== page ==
(May 28, 1819-July 11, 1904). Bishop and editor. He was born in Hadley, Hampshire County, Massachusetts. Huntington graduated from Amherst College in 1839 and from the Divinity School of Harvard University in 1842. He was ordained minister of the South Congregational Church (Unitarian), Boston, on Oct. 19, 1842, and served as a Unitarian minister in Boston until 1855, when he went to Harvard as preacher to the college and Plummer Professor of Christian Morals. From 1845 until 1858, Huntington edited the Monthly Religious Magazine. While at Harvard he struggled with the Unitarian faith. In 1859 he decided to join the Episcopal Church. He left his positions at Harvard in 1860 and was confirmed in the Episcopal Church on Mar. 25, 1860. Huntington was ordained deacon on Sept. 12, 1860, and priest on Mar. 19, 1861. He organized Emmanuel Church, Boston, and served there until he was elected bishop. Huntington was consecrated the first Bishop of Central New York on Apr. 8, 1869, and remained in that position until his death. In 1861 he and George Maxwell Randall, later the first Missionary Bishop of Colorado, founded the Church Monthly. It was published until 1870. Huntington was supportive of the Social Gospel and committed to the ecumenical movement. He was also an opponent of extremes in ritual observances. He was the father of James Otis Sargent Huntington, one of the founders of the Order of the Holy Cross. Huntington died in Hadley, Massachusetts.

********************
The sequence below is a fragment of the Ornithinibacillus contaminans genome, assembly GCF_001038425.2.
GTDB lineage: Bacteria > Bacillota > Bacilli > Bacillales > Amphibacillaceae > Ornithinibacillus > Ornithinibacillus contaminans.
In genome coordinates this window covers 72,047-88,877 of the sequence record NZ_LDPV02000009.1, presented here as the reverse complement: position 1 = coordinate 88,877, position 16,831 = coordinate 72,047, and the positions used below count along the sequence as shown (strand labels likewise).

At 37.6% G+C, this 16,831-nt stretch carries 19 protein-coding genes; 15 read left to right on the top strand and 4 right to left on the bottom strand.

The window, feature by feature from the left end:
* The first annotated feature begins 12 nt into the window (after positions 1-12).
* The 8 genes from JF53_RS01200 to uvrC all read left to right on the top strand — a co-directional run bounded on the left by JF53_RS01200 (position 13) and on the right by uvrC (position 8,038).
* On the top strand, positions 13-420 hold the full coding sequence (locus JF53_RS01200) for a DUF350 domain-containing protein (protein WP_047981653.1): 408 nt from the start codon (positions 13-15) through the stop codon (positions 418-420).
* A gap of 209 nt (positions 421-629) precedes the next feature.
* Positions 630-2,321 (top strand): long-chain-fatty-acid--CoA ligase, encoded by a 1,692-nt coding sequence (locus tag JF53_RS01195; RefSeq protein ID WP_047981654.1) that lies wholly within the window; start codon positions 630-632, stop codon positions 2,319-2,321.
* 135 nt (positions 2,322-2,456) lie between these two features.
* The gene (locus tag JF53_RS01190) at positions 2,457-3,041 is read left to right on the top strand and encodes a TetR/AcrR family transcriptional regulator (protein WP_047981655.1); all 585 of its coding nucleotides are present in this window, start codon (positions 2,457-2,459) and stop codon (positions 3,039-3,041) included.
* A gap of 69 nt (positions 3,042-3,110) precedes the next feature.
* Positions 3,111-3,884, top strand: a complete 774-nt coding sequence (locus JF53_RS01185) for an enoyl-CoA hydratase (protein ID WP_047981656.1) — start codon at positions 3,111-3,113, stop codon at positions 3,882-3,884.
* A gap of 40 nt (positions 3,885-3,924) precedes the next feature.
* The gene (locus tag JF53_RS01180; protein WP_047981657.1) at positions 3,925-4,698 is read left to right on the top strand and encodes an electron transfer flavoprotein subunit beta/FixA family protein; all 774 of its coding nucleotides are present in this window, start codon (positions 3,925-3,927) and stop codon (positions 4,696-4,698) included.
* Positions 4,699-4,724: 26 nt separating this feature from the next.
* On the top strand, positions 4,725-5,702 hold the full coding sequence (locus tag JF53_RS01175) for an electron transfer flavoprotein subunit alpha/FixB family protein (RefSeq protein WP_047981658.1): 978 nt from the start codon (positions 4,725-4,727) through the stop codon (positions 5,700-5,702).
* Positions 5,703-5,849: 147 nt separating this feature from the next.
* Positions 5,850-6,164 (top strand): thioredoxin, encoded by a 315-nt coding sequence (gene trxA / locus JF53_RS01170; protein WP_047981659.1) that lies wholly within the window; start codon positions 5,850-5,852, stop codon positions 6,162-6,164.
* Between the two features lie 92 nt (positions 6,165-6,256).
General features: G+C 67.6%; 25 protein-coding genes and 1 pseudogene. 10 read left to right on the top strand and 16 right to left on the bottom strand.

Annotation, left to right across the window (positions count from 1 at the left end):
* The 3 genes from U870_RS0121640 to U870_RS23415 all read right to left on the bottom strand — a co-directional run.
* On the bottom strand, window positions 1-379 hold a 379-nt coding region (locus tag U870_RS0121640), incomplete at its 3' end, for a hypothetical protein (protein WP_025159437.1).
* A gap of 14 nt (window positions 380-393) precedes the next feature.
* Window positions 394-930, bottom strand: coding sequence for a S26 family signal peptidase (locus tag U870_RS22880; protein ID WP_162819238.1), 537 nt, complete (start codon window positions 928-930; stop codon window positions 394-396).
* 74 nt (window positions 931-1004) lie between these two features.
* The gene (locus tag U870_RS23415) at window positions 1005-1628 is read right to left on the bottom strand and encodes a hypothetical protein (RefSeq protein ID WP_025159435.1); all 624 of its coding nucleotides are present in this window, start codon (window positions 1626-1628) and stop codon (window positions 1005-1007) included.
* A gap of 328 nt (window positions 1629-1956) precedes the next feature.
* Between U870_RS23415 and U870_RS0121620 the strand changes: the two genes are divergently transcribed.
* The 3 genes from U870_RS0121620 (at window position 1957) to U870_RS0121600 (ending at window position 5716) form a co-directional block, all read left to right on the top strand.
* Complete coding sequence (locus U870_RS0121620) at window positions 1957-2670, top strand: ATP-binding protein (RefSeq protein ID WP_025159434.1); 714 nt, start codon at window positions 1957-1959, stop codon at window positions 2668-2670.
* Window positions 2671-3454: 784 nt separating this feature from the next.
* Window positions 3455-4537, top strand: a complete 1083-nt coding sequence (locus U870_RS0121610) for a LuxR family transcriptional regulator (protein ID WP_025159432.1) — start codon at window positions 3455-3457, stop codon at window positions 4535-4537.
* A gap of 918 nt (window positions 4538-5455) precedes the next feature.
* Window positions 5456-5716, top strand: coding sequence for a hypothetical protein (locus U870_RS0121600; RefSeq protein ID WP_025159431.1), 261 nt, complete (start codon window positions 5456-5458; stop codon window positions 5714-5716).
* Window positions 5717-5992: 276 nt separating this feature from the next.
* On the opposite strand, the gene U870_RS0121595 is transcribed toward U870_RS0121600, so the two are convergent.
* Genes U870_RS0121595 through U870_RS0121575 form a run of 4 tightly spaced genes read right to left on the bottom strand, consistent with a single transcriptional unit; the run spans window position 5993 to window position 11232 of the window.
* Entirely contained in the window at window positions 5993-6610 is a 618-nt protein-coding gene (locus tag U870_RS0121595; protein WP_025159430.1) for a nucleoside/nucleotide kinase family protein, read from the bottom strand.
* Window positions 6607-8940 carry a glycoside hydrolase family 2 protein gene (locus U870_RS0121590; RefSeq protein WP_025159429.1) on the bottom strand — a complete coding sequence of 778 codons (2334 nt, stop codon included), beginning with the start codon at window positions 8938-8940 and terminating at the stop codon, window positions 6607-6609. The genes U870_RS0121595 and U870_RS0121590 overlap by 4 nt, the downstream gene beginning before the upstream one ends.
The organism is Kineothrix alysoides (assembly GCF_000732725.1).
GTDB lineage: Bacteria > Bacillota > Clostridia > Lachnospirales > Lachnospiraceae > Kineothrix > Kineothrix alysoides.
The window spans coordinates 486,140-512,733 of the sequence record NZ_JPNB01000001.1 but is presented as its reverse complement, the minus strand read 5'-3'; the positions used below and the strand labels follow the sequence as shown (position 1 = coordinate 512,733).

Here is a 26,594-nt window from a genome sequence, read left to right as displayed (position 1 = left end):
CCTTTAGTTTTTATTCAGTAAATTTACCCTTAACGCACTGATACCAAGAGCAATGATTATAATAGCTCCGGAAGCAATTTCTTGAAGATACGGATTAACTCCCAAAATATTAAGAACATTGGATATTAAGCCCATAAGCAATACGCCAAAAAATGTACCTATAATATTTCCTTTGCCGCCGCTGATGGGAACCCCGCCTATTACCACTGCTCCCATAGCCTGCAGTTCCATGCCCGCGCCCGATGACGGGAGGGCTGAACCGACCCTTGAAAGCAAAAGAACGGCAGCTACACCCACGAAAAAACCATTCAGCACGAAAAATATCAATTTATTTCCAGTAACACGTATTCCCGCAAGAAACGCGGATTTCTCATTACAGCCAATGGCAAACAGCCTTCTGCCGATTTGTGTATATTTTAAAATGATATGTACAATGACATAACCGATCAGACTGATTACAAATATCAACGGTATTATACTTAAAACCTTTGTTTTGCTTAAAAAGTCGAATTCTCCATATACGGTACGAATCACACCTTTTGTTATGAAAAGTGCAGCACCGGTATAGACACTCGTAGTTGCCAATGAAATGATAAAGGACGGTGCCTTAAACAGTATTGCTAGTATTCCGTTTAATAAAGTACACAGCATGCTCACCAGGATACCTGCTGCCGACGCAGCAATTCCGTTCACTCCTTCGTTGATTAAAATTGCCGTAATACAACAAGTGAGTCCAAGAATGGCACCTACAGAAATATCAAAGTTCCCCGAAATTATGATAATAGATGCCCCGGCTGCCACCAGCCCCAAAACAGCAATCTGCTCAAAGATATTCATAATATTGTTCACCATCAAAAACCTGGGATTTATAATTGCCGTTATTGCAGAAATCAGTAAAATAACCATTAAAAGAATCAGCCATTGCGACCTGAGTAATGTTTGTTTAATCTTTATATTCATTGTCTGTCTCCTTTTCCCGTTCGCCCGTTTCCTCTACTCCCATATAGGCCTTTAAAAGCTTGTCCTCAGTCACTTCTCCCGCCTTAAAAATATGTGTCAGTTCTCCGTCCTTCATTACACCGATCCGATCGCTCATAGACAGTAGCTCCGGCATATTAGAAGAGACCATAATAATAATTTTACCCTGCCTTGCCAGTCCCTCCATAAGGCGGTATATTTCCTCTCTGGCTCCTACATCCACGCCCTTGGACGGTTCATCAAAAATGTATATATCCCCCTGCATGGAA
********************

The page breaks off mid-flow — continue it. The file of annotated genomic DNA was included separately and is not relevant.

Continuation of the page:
Huntington, Frederic Dan
Glossary definitions provided courtesy of Church Publishing Incorporated, New York, NY,(All Rights reserved) from "An Episcopal Dictionary of the Church, A User Friendly Reference for Episcopalians," Don S. Armentrout and Robert Boak Slocum, editors.